Businesses: Are Energy Audits a Government Tick-list?

Businesses: Are Energy Audits a Government Tick-list?

The government hopes that it’s new Energy Savings Opportunity Scheme (ESOS) will deliver considerable cost savings for hundreds of UK businesses. But with many companies and institutions, such as private schools and universities, treating the scheme as a tick-list, are they missing the point?

ESOS is a new government scheme that involves energy audits which are designed to highlight energy efficiency failings in the building portfolios of businesses with more than 250 employees or an annual turnover exceeding 50 million Euros. It also affects businesses with a balance sheet of more than 43 million Euros.

The main spine of the scheme are Energy Audits that large firms will have to undertake once every four years. While a costly exercise initially, with Audits expected to cost upwards of £17,000, it is hoped that the results would lead to improvements that could save businesses many hundreds of thousands of pounds.

“The trick is to think of the Audits as part of your wider building management strategy,” explains Paul Giness of The Beattie Partnership, a leading Chartered Surveyor. “It’s in the interests of businesses to bring down their overhead costs and energy use is a big, big part of that. If you’re already considering improvements or renovations, these Energy Audits could help you to prioritise work or flag issues that need sorting.”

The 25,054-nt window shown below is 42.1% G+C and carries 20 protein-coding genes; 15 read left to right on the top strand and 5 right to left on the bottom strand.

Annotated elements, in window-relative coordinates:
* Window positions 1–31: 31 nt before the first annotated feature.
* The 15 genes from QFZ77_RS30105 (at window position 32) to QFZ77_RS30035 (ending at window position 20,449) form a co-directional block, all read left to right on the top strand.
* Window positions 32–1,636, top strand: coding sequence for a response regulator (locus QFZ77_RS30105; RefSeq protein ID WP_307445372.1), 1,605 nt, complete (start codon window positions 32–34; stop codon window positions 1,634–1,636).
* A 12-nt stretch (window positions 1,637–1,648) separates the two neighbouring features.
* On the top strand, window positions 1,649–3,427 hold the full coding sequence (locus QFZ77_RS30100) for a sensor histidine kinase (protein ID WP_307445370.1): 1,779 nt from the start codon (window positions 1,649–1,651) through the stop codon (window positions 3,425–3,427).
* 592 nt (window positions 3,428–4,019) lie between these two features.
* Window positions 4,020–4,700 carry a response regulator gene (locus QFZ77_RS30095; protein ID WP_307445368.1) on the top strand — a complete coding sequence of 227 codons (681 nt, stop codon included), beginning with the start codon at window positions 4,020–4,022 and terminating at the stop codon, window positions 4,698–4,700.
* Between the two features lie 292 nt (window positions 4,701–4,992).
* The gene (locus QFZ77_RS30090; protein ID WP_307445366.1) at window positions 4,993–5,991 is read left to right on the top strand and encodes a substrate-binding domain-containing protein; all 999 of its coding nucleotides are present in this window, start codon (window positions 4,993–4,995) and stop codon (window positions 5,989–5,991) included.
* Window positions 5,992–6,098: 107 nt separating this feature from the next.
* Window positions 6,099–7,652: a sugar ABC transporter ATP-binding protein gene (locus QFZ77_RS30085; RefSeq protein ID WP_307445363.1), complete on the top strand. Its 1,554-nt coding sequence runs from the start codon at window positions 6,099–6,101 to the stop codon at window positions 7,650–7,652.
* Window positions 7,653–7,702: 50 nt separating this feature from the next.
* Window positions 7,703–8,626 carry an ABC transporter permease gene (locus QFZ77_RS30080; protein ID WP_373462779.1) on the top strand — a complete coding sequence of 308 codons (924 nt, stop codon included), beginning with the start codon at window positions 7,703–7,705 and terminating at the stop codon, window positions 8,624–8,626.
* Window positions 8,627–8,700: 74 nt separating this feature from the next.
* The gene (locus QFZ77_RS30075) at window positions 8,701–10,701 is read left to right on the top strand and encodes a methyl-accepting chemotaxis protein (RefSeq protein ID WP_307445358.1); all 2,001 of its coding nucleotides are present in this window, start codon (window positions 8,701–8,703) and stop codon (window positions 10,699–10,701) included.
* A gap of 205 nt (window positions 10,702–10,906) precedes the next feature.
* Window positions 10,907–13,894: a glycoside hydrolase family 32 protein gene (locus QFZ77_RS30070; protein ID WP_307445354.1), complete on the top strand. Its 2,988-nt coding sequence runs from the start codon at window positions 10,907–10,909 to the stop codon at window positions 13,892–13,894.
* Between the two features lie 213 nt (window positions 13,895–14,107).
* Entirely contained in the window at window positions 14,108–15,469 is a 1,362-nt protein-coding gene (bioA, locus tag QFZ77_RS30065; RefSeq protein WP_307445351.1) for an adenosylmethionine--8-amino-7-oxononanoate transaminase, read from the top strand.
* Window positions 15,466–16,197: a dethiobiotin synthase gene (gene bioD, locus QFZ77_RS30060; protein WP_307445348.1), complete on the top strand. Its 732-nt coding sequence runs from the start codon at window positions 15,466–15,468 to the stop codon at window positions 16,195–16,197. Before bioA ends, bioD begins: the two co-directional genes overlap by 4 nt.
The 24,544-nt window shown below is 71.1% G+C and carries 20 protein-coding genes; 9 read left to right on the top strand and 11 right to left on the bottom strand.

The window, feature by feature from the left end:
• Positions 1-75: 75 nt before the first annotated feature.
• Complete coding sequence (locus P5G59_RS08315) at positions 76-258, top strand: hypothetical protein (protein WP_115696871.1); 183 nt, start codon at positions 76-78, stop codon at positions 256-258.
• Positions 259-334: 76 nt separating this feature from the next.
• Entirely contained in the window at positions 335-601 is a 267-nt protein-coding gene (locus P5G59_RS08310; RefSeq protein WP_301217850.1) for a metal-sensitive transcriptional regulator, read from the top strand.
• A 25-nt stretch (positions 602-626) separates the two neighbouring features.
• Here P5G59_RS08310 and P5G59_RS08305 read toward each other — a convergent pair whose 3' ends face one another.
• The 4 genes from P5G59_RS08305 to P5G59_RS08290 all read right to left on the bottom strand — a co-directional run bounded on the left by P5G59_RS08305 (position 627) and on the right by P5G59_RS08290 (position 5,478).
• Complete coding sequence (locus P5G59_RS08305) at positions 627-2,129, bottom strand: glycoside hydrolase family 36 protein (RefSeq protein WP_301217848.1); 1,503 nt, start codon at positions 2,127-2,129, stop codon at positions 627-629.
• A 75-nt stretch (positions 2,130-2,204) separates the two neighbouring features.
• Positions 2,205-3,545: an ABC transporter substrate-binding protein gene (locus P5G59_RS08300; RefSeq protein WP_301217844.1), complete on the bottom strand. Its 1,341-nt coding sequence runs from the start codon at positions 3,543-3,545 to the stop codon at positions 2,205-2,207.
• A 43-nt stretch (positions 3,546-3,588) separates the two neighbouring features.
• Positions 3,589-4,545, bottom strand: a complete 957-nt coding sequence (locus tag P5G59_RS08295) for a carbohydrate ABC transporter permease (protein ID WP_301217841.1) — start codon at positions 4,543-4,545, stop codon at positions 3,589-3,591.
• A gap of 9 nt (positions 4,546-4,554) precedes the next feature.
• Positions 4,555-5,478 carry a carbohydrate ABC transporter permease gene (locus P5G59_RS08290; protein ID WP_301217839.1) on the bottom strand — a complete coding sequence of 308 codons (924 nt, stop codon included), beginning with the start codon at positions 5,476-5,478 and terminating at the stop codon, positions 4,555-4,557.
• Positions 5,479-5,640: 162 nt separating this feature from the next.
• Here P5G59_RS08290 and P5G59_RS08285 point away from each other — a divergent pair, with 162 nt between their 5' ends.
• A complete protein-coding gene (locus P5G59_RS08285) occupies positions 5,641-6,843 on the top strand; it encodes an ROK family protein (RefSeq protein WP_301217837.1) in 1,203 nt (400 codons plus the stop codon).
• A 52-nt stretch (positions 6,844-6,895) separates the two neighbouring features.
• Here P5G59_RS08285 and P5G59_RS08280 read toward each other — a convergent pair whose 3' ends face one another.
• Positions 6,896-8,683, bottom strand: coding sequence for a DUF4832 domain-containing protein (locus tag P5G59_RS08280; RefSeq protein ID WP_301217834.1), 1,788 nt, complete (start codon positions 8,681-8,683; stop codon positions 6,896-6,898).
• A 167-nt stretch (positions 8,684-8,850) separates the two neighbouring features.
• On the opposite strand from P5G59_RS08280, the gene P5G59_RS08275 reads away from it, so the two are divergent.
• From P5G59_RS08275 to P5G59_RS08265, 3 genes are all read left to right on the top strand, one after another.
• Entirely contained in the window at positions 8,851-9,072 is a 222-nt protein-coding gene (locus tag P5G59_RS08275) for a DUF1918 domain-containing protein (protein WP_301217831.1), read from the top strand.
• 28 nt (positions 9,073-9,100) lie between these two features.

Some organisations have been resistant to the idea, thinking of the scheme as another set of hoops to jump through – a costly chore rather than an opportunity.

With businesses constantly reviewing their building portfolios, it might be reasonable to assume that businesses are looking at these costs anyway. Indeed, businesses that have a ISO 50001 certified energy management system will be compliant with the scheme. Businesses that have already achieved the Carbon Trust Standard for energy efficiency may also find the process a little easier.

“In reality, far from being an extra burden, the Audits are the kind of review that many big businesses, schools and universities should already be considering as a matter of course,” says Paul. “Some of the smaller schools and universities should also be aware that there are circumstances where they have to comply with these Regulations too and should speak to a professional to make sure”.

Some estimates put potential energy savings resulting from the scheme at over £2 billion over the next few years, not to mention the reduction of harmful greenhouse gas emissions. If your business has a high energy bill every month, the scheme could save far more than it costs.

Affected businesses need to assess their qualification status by 31st December 2014 to establish if they qualify as a large undertaking.

If you’d like advice about the ESOS scheme, please contact The Beattie Partnership on 0161 228 2224 or via their London office on 0207 183 8321